An extract from The Financial Technology Law Review, 3rd Edition
Digital markets, payment services and fundingi Crowdfunding
The law regulates transactions involving securities and, therefore, this market has specific rules established by the agency responsible for overseeing it: the CVM. Brazilian law adopts an open concept for security, considering as such any title or collective investment scheme that generates the right to participation, partnership or remuneration, which income is originated in the effort of entrepreneurs or third parties, including the ones resulting from the rendering of services. If any specific collective investment scheme falls under this description, it is subject to the determinations of the law and the CVM Rules, which may regulate how they are distributed, offered and commercialised inside Brazilian territories or abroad, if the investment schemes are issued by Brazilian companies. All regulations regarding the SFN apply to fintech organisations, if legally prescribed services or products are offered.
Nonetheless, Brazilian authorities have legally recognised investment-based crowdfunding as a possible fundraising option for small companies. Currently, the Brazilian innovation ecosystem benefits from CVM Rule No. 588/2017, enacted specifically to regulate the distribution of securities through platforms established for this purpose, without the need to register the offer before the CVM – which, as explained above, is the general rule and might be very expensive for small companies. The Rule came into force in 2017 following a market public consultation conducted by the CVM, and its current version establishes some requirements and responsibilities for the operation of the platforms, details the possible offers and recognises the possibility of syndicated investments, that is, those led by an investor well known in the market.ii Intermediation of loans and lending models – P2P lending and crowd-lending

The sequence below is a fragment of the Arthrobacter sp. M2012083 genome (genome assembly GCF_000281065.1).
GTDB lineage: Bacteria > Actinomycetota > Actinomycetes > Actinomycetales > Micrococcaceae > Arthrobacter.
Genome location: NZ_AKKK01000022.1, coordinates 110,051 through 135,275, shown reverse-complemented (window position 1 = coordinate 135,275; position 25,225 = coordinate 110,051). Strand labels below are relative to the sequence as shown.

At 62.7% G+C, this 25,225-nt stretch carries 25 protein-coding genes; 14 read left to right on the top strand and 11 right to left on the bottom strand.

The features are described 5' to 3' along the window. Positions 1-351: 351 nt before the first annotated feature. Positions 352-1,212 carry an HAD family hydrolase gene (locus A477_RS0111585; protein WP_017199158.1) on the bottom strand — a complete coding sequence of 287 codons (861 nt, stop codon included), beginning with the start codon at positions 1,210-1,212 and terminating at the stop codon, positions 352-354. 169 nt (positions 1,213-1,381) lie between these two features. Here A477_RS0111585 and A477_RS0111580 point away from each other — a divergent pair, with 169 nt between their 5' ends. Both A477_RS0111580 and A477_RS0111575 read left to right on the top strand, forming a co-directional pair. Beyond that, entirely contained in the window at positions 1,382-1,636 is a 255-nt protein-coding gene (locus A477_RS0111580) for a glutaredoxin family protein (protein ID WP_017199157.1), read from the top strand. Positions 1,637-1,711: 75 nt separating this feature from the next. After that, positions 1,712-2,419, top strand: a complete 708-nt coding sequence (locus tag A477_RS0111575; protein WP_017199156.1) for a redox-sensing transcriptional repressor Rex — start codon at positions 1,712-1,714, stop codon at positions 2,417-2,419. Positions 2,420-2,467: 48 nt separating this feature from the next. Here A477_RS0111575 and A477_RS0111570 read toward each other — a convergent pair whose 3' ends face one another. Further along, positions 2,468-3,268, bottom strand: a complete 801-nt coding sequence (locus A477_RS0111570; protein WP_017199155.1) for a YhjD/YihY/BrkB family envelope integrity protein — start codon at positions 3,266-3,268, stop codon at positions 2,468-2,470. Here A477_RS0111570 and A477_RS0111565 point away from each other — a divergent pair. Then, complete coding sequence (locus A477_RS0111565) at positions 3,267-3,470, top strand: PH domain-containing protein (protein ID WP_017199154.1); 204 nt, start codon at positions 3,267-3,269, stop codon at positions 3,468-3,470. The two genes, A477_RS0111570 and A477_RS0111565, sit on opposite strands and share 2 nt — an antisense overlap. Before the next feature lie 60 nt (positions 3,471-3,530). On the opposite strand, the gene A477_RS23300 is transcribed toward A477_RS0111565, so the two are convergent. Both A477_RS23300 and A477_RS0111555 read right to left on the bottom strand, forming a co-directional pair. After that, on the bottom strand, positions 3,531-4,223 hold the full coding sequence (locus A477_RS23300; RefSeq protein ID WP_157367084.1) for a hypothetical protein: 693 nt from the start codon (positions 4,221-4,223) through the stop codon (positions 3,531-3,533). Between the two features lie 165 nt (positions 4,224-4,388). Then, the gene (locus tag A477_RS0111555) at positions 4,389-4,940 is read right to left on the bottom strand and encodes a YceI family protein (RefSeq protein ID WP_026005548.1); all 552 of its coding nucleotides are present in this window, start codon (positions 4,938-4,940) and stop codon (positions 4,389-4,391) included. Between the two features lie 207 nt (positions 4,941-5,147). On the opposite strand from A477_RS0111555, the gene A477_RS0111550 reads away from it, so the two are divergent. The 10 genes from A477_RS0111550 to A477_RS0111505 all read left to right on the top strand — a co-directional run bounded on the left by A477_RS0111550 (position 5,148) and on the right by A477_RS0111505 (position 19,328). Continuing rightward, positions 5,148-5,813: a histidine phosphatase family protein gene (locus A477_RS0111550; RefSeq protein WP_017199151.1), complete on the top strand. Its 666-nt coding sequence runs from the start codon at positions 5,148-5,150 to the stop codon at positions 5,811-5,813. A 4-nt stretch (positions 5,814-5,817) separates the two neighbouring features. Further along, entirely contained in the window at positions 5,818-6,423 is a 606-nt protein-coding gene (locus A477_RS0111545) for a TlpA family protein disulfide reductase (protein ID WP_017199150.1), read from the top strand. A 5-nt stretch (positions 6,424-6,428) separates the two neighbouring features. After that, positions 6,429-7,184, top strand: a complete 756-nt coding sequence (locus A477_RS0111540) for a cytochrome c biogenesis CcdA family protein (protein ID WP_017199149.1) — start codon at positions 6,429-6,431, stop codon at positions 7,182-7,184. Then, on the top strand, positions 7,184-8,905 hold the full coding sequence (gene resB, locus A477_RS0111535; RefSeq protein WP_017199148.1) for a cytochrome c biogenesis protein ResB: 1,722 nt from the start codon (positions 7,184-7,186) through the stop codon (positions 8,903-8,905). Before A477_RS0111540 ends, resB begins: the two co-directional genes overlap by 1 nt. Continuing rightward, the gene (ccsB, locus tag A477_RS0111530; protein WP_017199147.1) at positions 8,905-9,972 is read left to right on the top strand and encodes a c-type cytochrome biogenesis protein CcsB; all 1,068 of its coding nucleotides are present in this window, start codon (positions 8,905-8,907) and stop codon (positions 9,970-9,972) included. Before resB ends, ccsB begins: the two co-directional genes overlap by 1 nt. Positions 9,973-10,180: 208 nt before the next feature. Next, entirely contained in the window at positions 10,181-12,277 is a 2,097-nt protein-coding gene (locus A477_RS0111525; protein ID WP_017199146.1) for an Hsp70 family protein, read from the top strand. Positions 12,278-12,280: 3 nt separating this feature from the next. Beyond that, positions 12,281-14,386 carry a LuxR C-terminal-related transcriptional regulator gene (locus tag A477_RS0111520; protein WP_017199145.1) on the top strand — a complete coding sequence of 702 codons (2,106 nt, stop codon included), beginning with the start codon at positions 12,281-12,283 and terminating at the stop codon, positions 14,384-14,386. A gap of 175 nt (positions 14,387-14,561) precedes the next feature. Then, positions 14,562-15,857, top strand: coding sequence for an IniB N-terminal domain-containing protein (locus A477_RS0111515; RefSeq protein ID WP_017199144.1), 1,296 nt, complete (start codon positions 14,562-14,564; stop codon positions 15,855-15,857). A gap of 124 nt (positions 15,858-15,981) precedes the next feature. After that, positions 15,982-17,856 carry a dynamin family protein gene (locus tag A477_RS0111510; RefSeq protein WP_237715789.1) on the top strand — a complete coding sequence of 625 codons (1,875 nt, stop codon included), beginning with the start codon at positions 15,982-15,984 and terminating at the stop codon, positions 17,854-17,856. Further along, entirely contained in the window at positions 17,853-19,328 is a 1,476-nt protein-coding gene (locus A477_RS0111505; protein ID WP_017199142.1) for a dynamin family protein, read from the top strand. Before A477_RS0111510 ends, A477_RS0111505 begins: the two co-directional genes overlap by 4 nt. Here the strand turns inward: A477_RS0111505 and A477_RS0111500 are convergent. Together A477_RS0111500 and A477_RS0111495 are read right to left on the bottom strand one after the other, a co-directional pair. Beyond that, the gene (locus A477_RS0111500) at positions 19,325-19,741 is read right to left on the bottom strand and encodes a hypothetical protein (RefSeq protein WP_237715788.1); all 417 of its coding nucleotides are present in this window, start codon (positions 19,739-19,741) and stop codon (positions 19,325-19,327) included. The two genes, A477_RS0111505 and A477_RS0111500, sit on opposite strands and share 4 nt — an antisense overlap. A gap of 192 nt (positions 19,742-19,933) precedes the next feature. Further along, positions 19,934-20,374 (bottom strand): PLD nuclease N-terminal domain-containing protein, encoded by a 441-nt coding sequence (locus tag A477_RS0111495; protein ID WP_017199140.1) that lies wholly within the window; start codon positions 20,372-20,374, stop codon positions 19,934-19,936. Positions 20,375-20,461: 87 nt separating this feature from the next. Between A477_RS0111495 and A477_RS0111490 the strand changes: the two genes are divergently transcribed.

The intermediation of loans is a private activity of financial institutions, as determined by the law that constitutes the SFN. Thus, any organisation that collects money from third parties for loans or intermediate transactions of this nature must be registered and authorised to operate as a financial institution according to Brazilian law and is subject to the supervision and regulation of the BACEN. In order to foster innovative lending models, in 2017, the BACEN proposed a public hearing to deal with P2P lending and crowd-lending, seeking to guarantee the safety and legality of such loans. As a result, in April 2018, the BACEN published Resolution No. 4.656/2018, which created two special types of financial institutions, allowing them to use SEPs or SCDs. Both need to request an authorisation to operate before the BACEN. Nonetheless, the authorisation procedure used by these institutions is easier and faster than the one required by traditional financial institutions.iii Payment services
Payment services are subject to the rules regarding the Brazilian payment system (SPB), created by Law No. 10.214/2001, and to the supervision of the BACEN. The SPB comprises services or systems that, subject to authorisation by the competent authorities, may:
- clear credit notes;
- clear and settle electronic debit and credit orders;
- transfer funds and other financial assets;
- clear and settle securities transactions; and
- clear and settle commodities and future transactions.
In 2018, the BACEN enacted regulations with the expectation to promote financial inclusion, as well as enabling a more competitive market through the SPB. BACEN Resolution No. 4,707/2018 and Circular No. 3,924/2018 regulate the use of payment arrangement receivables as collateral for credit transactions. This should make lending to smaller companies feasible, as such receivables usually represent a significant portion of their assets, and the creditor will be granted more protection when entering into contracts with them.